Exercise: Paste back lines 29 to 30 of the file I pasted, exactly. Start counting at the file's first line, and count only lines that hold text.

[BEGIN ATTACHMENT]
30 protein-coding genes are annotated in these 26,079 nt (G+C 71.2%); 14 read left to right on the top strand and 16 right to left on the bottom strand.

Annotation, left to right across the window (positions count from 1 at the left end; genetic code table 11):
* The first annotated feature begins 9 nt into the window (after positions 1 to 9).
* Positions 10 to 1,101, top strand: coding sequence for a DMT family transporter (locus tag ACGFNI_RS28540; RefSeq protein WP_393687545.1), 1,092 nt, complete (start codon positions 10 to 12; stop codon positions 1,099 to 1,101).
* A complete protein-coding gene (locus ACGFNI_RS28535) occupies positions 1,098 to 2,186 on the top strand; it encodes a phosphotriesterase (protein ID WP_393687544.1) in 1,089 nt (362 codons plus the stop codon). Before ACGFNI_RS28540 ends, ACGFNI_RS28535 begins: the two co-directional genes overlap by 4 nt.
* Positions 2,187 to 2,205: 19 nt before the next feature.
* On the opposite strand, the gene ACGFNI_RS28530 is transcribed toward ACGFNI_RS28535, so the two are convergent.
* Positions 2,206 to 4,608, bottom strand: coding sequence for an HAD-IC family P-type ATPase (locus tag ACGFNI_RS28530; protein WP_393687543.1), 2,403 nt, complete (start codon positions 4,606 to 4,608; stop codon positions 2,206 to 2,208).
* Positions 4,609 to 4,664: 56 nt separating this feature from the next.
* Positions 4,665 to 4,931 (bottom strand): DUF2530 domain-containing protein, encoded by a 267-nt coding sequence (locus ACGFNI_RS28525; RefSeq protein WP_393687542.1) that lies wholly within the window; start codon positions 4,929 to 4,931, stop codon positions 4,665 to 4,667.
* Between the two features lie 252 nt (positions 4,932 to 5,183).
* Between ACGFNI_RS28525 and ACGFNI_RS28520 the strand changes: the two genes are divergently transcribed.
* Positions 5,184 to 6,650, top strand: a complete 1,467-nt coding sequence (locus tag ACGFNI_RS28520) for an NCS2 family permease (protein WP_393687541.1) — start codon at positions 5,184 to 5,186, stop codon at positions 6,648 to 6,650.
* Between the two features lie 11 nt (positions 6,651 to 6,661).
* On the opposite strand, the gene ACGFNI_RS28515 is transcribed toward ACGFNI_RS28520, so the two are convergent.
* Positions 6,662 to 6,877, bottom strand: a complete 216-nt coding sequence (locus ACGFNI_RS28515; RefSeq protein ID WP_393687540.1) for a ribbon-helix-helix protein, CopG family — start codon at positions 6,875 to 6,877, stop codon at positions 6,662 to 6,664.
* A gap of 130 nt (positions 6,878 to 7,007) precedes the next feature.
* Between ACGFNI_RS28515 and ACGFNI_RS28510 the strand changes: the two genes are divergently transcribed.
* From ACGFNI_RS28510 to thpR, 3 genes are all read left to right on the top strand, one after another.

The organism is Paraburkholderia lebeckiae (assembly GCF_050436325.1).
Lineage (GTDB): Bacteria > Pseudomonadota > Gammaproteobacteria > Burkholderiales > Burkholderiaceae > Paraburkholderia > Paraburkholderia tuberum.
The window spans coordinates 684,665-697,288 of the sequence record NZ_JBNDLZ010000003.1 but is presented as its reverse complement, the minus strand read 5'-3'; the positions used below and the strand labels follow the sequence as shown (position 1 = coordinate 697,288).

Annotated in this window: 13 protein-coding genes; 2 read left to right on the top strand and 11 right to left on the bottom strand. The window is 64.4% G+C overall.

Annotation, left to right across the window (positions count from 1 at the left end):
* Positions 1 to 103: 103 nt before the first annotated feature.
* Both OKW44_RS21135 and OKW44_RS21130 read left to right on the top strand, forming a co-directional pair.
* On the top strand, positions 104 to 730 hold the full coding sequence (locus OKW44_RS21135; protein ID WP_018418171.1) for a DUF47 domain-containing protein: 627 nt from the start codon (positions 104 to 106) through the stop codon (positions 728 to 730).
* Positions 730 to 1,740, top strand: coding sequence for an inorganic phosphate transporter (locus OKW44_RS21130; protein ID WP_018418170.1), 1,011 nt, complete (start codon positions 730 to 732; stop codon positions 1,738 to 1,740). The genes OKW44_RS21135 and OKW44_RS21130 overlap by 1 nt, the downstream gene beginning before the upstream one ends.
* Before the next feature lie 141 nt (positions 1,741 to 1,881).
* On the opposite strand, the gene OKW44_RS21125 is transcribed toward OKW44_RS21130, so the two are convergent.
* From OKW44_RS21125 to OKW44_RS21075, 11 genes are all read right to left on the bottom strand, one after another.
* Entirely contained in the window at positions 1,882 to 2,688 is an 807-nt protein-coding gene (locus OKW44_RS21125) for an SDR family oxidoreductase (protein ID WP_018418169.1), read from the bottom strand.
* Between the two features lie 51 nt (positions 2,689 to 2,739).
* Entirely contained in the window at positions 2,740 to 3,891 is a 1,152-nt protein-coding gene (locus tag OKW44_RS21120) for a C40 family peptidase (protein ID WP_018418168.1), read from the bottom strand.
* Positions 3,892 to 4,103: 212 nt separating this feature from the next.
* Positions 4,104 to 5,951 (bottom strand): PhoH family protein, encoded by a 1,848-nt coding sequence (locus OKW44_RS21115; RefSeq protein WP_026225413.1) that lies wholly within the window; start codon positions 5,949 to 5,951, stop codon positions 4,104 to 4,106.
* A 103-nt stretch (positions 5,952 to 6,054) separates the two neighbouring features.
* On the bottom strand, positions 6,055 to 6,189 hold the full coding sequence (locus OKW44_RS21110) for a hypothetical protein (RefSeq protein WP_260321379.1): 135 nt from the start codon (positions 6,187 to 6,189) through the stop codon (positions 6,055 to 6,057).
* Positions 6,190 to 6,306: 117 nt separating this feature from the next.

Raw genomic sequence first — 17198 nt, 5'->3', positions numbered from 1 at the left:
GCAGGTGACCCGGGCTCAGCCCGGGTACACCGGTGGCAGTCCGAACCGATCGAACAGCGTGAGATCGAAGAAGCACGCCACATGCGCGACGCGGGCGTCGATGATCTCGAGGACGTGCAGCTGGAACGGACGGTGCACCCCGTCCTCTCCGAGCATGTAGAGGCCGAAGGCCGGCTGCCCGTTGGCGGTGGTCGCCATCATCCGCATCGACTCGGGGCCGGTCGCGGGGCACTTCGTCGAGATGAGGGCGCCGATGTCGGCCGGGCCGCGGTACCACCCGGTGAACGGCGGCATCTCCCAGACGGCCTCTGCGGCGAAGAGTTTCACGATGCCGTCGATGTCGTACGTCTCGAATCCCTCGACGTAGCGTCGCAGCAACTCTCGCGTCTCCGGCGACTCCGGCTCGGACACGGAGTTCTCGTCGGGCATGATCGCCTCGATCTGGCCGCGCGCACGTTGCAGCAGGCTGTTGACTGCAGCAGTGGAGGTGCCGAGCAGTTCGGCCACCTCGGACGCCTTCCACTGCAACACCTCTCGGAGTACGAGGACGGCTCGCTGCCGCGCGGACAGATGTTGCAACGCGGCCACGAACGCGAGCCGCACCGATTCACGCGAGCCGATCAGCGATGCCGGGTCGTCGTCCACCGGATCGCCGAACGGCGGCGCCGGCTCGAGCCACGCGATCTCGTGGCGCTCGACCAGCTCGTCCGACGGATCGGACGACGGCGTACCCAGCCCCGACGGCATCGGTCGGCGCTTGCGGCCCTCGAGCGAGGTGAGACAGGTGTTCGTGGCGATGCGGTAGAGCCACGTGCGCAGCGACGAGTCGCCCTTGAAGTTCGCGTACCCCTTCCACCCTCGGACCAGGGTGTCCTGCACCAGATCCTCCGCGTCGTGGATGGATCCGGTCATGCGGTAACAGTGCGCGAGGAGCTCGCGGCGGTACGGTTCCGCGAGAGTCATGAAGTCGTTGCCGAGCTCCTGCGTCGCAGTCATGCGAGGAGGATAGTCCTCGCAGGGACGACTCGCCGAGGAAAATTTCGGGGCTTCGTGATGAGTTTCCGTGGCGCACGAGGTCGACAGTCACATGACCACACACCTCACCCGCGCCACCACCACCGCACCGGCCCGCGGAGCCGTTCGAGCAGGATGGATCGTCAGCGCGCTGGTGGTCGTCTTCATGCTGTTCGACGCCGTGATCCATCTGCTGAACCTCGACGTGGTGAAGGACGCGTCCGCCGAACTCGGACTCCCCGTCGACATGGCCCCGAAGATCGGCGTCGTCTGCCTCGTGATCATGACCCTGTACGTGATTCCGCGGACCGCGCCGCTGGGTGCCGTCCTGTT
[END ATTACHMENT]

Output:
* Before the next feature lie 141 nt (positions 1,741 to 1,881).
* On the opposite strand, the gene OKW44_RS21125 is transcribed toward OKW44_RS21130, so the two are convergent.